In education circles, it is well understood that universities and other institutions of higher learning need to provide reasonable accommodations to any students with a physical or mental disability. And while these conversations are frequent, discussions rarely focus on how campuses can better meet the unique challenges and struggles faced by faculty and administrative staff who might be suffering from these very same disabilities.
As with any employer, your campus is legally obligated by the Americans with Disabilities Act and Section 504 of the Rehabilitation Act to provide general accommodations for workers who have disabilities and to avoid any discriminatory hiring or employment practices that might target those with a disability.
To help universities comply with these obligations and better serve their colleagues, the American Association of University Professors (AAUP) drafted a report back in 2012 to offer practical guidance to faculty members with disabilities.
Among its offered recommendations, the guide encourages that the "process of structuring a reasonable accommodation must be interactive." And these accommodations may take many forms including modified physical spaces, using adaptive equipment in the classroom, or adjusting teaching schedules.
In addition, unless a faculty member's disability is obvious -- such as use of a wheelchair or blindness -- the guide directs that "a college or university must not initiate discussion with a faculty member concerning a possible disability. The faculty member must begin the dialogue."
And any information regarding a faculty member's disability should not be kept in their regular personnel file to avoid those details unduly influencing any employment or promotion decisions.
While the AAUP report was definitely well-intentioned, it may not be sufficiently comprehensive, which led a group of scholars to draft a response essay that encouraged schools to do more than just meet the minimum legal compliance guidelines when it came to supporting staff and faculty who have a disability.
Among the various recommendations discussed in the response essay, several focused on the need for universities to provide special accommodations for materials and resources used beyond the classroom -- particularly those used in academic research and publication, such as access to academic conferences or library resources.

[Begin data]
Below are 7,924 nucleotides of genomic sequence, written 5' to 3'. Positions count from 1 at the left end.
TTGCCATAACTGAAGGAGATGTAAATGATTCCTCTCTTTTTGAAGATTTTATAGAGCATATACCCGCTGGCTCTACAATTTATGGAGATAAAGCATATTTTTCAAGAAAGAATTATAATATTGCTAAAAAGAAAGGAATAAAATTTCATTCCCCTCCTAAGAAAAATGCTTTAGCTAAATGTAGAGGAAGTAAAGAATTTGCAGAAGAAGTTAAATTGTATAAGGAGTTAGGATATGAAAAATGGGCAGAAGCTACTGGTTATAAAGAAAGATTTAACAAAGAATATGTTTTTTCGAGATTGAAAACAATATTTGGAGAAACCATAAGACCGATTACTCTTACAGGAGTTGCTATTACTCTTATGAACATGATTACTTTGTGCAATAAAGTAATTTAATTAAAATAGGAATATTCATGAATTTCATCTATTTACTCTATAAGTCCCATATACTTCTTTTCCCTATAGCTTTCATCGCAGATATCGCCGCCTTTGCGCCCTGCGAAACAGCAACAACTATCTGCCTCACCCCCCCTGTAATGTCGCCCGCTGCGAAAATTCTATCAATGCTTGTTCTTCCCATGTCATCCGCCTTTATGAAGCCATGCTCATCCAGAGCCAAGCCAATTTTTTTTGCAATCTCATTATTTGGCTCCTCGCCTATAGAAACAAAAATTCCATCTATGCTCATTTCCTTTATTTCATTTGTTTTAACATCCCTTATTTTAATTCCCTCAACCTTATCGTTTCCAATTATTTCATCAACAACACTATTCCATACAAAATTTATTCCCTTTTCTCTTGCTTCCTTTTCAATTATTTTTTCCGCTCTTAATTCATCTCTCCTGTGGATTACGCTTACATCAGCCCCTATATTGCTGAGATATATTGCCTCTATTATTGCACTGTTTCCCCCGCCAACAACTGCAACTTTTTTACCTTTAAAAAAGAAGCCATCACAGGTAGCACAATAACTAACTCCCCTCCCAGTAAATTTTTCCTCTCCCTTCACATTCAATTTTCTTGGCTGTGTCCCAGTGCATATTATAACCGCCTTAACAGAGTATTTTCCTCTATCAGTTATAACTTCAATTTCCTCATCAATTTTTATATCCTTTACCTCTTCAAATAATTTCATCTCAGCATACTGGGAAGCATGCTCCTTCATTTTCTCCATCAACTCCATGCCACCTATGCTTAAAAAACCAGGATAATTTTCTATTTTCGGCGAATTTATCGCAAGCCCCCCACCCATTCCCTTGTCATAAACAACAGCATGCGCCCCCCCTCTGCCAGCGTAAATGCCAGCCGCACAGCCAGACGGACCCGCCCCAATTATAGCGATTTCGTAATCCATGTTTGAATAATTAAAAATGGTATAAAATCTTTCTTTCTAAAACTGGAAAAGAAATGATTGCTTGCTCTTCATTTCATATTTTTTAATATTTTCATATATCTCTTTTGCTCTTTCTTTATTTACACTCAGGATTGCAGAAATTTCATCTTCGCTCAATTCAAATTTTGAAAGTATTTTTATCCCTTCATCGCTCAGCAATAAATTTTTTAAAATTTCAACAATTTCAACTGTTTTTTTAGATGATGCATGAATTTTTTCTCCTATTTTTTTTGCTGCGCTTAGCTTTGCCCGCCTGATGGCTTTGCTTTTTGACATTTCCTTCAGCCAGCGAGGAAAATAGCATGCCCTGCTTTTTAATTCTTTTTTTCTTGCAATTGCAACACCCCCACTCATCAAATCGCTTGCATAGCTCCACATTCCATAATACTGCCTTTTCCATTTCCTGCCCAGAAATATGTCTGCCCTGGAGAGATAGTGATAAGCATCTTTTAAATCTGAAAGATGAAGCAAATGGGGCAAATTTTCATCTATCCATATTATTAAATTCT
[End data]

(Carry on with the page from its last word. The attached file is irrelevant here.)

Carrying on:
For instance, while your university may have physical accommodations in place to support blind faculty who need to visit the library -- are they able to readily access the facility's complete digital and hard-copy holdings to facilitate their research efforts?
Much like students with disabilities, faculty who have disabilities face similar challenges related to timing. In fact, disability theory has developed the term "crip time" to denote the complex relationship that people who have disabilities often have with normative time frames.
While schools will traditionally offer additional testing time or scheduling flexibility to students with disabilities, these accommodations are not always available to faculty. And when these scholars are held to the same publication or tenure timelines as their peers, they may face insurmountable challenges that can have long-ranging effects on their careers.
Conversely, by introducing flexibility and the ability to request extensions into these programs, your school can meet the needs of these staff members without compromising the quality of academic research.
Beyond simple accommodation and tolerance, your campus should seek to become as inclusive to its faculty and staff who have disabilities as it is (hopefully) to your students with disabilities. By creating an ongoing dialogue with these employees, your school will be better prepared to meet their needs while promoting a healthier, more productive, and more successful campus environment for everyone.
Your campus should routinely reevaluate existing campus policies and employment practices with an eye towards ableism and disability inclusion. Also consider training to help your administrative staff identify and address any unconscious biases that could undermine inclusive efforts.
While the legal support threshold for your faculty and staff is far lower than that of your student population, by seeking to accommodate these unique needs, your school can create a more open and inviting campus for everyone.